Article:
The Senate’s Republican leader and top budget writer said Wednesday, May 8, he hopes that chamber’s work on the General Fund budget will be done by the end of May. The House passed a $23.9-billion plan last week.

Sen. Harry Brown, R-Onslow, told reporters the budget committees will begin work next week, The Insider reported. To meet the end-of-month deadline, floor votes on the budget would have to place immediately after Memorial Day.

The Senate will have more revenue to work with than the either chamber anticipated when the House budget passed. A report released Monday from the legislature’s nonpartisan Fiscal Research Division said tax collections were much higher than expected. The exact projections aren’t final, but some lawmakers estimated a windfall of as much as $700 million.

Brown and his two Budget Committee co-chairmen said Tuesday the surplus shows the Republicans’ conservative fiscal approach had worked. Gov. Roy Cooper’s Budget Director Charlie Perusse had predicted tax cuts enacted last year over Cooper’s veto would lead to a $600 million deficit.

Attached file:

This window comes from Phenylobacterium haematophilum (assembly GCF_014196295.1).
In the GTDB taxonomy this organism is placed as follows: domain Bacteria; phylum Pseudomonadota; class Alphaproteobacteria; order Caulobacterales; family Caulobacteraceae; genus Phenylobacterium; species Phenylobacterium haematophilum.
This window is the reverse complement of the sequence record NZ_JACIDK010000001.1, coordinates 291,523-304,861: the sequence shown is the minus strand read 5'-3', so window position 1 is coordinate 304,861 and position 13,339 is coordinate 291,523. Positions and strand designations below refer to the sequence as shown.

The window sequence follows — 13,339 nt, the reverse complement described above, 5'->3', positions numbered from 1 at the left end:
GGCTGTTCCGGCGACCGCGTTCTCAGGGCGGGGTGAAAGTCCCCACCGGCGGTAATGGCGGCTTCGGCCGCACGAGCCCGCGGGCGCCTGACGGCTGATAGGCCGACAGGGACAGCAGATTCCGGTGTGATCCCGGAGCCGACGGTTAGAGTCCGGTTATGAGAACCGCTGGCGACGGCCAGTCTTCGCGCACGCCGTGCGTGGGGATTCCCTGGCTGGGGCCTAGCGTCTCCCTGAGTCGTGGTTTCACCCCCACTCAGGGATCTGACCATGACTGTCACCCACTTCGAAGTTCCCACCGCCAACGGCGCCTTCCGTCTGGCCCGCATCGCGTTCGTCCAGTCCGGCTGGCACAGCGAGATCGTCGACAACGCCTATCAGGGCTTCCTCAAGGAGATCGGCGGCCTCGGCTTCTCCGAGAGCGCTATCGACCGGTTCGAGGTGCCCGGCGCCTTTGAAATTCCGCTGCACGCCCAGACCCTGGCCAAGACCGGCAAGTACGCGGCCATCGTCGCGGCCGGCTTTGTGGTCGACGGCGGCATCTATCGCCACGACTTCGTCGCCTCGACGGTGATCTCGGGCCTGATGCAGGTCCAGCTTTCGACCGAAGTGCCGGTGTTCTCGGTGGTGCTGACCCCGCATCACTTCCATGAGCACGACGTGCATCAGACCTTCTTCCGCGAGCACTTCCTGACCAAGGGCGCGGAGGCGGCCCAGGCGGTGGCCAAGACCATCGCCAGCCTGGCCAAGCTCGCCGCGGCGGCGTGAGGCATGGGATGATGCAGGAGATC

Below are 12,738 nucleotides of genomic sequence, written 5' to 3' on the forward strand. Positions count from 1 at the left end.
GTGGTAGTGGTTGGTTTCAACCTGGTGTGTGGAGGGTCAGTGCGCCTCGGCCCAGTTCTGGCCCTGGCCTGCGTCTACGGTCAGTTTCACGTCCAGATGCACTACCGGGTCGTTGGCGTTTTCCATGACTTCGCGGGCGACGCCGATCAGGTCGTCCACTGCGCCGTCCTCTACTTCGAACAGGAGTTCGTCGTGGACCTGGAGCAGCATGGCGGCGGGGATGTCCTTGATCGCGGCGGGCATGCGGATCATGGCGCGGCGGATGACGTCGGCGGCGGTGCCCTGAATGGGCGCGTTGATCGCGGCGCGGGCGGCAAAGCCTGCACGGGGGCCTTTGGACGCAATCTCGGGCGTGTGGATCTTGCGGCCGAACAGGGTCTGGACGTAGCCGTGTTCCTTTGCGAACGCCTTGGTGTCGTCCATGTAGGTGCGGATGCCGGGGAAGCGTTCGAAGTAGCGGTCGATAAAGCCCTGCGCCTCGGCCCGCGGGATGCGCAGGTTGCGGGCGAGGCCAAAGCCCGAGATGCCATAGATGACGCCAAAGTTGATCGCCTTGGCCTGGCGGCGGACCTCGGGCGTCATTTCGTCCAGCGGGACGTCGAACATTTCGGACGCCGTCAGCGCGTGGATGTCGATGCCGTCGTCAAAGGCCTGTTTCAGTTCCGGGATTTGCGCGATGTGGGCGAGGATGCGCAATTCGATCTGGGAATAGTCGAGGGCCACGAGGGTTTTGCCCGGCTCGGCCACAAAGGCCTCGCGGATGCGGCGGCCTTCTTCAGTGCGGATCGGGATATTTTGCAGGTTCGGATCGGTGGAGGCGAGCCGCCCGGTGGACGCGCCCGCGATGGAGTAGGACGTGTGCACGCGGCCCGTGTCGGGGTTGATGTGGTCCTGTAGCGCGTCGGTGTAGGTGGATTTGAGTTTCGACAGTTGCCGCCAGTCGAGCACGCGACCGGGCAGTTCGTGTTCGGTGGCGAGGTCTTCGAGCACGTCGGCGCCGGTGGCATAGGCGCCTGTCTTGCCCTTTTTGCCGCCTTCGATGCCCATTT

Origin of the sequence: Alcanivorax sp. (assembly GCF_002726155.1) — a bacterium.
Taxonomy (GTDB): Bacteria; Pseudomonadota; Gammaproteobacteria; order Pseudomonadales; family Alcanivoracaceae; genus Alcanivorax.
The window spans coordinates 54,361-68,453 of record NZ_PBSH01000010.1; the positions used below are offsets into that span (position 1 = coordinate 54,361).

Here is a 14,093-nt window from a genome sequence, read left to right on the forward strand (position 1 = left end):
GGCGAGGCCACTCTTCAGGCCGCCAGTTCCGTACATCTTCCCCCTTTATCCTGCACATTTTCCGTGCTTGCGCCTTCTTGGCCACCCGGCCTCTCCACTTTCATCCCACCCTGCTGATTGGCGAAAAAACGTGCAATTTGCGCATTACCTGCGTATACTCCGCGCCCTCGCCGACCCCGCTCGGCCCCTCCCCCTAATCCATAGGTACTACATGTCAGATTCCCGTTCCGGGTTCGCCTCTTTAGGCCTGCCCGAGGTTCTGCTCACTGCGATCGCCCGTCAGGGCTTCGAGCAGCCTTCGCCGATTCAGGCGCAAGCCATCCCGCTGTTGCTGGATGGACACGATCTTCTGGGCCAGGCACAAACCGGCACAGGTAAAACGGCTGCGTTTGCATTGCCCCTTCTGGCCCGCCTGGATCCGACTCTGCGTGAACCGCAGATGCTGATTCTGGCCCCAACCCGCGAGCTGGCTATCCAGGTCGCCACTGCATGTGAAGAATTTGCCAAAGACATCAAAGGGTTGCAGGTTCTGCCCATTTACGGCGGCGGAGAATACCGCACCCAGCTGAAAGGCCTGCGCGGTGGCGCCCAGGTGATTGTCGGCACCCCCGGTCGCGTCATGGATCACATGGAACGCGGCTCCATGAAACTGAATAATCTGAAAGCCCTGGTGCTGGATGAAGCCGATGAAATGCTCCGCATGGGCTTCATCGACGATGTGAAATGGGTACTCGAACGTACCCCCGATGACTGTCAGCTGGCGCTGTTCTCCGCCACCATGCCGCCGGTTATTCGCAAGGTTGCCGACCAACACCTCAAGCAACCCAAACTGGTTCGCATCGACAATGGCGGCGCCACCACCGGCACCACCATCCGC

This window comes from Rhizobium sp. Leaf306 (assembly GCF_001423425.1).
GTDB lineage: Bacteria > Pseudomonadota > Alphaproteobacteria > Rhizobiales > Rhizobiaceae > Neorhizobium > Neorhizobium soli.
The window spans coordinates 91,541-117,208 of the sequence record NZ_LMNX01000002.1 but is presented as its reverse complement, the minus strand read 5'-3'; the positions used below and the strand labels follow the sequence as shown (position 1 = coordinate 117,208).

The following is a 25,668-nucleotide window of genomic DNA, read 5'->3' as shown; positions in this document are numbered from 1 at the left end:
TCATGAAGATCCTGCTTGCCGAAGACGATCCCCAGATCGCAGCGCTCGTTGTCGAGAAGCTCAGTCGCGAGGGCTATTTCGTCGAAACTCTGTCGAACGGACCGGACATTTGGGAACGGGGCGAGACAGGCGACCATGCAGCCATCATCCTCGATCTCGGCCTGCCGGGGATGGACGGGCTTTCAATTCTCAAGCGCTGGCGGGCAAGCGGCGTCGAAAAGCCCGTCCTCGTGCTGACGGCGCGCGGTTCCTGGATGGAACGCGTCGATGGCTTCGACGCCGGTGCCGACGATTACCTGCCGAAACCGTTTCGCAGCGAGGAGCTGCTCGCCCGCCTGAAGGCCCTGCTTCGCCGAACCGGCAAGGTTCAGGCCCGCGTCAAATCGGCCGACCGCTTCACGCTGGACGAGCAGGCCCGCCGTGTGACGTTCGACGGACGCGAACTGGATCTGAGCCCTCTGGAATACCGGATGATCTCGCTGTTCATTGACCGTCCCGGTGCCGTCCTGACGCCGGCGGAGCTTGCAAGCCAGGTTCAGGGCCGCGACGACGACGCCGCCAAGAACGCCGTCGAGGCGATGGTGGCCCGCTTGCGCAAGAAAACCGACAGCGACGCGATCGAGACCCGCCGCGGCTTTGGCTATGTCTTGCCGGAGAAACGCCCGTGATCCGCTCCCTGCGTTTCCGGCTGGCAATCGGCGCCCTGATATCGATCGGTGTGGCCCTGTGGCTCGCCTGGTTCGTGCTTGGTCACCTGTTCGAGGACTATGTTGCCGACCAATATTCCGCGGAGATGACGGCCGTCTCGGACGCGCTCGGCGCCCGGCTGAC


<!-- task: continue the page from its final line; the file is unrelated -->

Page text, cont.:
“It’s clear that responsible Republican budget policies have created a boom decade for North Carolina, despite Governor Cooper’s vetoes. His administration has predicted catastrophe from Republican budgets in the past, and I’m sure this year will bring more of the same. But the reality shows just how little credibility Governor Cooper has on this issue,” Brown, Sen. Kathy Harrington, R-Gaston, and Sen. Brent Jackson, R-Sampson, said in a statement.

Joe Colletti, a senior fellow at the John Locke Foundation who specializes in fiscal policy, said that the windfall, along with money left in the House budget which wasn’t set aside for specific programs, will give the Senate more than $1 billion in unassigned funding.

Senate leader Phil Berger, R-Rockingham, on Tuesday told Spectrum News’ “Capital Tonight” his goal is to divide the money between funding “reasonable growth” in the budget, setting some aside in Rainy Day Fund savings, and returning some to taxpayers.